Ember the platypus has no stomach. But there's nothing wrong with her. No platypuses have stomachs. They're just one of a surprising number of vertebrate species that have evolutionarily jettisoned their stomachs, in favor of a straight-shot digestive tract that directly connects the throat to the intestines.
How can a mild-mannered grasshopper turn into a ferocious locust? Why are humans humans when we have share 80 percent of the same genetic material with a cow?
In a fascinating long read at Aeon, David Dobbs delves into the differences between genetic change (evolution as you probably learned it in school) and genetic expression (the amazing powers of natural selection that scientists are only now starting to really understand). — Maggie
From beer to coffee, bitter flavors are things that most of us have to learn to enjoy over multiple tastings. Scientists have long assumed that our ability to even taste those flavors is rooted in self-defense — a way to root out and avoid potentially poisonous plants in the diet of our hunting and gathering ancestors. But new research suggests that the ability to taste bitter flavors isn't strongly tied to hunting and gathering
lifestyles, which leaves researchers at a loss for why the skill might have evolved. My hypothesis, based on experience with espresso and IPA lovers: Perhaps there's an evolutionary advantage to beverage pretentiousness. — Maggie
More than 90% of land plants have symbiotic relationships with fungus and those relationships seem to date back hundreds of millions of years. At Topologic Oceans, Charles Soeder explains how this fact has become a jumping off point for an interesting theory about the evolution of land plants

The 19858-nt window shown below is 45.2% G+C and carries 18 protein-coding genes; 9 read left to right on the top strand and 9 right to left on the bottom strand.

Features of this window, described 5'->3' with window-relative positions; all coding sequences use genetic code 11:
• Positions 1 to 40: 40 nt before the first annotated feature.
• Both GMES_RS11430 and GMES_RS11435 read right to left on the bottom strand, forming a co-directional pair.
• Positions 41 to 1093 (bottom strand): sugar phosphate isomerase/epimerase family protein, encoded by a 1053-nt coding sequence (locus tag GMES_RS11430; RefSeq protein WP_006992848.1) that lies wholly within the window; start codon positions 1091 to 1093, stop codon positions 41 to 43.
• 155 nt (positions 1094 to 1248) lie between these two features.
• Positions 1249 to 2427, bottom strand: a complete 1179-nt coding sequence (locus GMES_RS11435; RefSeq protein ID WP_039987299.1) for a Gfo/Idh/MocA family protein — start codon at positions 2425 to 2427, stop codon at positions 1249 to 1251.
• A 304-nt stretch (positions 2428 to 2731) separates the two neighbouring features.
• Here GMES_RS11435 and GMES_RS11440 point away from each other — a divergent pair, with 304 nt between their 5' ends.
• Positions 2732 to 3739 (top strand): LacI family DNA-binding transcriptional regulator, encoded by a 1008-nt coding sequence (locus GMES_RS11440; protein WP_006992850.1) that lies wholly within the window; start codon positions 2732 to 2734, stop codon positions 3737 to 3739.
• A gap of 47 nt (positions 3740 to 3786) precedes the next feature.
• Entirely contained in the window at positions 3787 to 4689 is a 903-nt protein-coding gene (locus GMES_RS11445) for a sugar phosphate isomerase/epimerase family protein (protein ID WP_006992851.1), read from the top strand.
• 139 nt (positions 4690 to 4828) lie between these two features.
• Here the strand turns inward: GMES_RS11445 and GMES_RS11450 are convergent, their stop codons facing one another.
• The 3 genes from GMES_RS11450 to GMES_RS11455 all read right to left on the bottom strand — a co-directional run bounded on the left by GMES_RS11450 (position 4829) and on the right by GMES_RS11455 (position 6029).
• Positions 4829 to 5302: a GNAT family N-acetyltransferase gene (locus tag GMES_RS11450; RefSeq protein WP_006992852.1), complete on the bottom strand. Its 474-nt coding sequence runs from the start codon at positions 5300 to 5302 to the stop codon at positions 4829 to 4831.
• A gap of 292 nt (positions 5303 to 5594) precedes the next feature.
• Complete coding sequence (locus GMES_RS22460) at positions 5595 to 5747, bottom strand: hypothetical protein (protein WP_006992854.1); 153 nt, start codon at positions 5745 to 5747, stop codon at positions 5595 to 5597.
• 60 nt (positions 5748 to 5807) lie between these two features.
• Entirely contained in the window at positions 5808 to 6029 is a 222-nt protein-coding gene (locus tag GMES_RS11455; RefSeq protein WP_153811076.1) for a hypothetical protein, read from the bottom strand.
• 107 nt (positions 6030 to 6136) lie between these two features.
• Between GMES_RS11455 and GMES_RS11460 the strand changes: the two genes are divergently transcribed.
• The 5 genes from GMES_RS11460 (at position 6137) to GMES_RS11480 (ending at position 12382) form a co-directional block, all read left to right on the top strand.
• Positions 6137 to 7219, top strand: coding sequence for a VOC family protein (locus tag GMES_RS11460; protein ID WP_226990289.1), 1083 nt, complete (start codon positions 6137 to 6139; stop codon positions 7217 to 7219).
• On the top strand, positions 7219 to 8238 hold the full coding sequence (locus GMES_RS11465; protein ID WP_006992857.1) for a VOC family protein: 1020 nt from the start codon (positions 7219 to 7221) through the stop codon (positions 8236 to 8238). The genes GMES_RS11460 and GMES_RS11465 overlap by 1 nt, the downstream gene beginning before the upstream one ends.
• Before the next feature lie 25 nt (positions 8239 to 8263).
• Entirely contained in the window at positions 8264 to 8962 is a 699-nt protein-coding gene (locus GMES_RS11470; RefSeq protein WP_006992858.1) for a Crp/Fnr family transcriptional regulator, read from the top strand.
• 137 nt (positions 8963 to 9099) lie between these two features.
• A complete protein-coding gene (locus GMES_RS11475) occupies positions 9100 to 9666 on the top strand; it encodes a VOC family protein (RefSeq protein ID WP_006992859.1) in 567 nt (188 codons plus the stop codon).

— maybe all the plants we see in our daily land-locked lives are the result of symbiotic blending of algae and fungus, similar to the way our own cells now depend on the offspring of a bacterial invasion in order to function. — Maggie
Male fiddler crabs are famous for their mismatched front claws — one great big and threatening, one eensy-weensy. (I used to use this as a metaphor for the split in my SAT scores.) But what's really interesting about this lopsided look is that it seems to serve multiple purposes. The big claw can be used to attract lady crabs — wave it around and it becomes the crabby equivalent of, "Yo! Adrian!" But the big claw can also be used as a practical weapon, where two male crabs go at each other like fancy fencers with one arm behind their backs.
And the extent to which the big claw is for looks or for violence seems to vary a lot depending on the species of fiddler crab, writes scientist John Christy. Some have a lightweight claw that's better for waving at the girls, but weaksauce in a fight. Others have a heavy, dangerous claw that's difficult to use for long-distance flirting. Christy and his team are in the process of trying to figure out what selection forces leave some crabs optimized for love and others for the battlefield. In the meantime, though, they made this awesome crab fight video, set to a stirring, John Williams-esque soundtrack.
It's not too early to plan for next semester. John Hawks
, a fantastic science blogger and professor of anthropology at the University of Wisconsin-Madison is offering a Coursera class on Human Evolution: Past and Future
. Seems like just the thing for curious Happy Mutants! — Maggie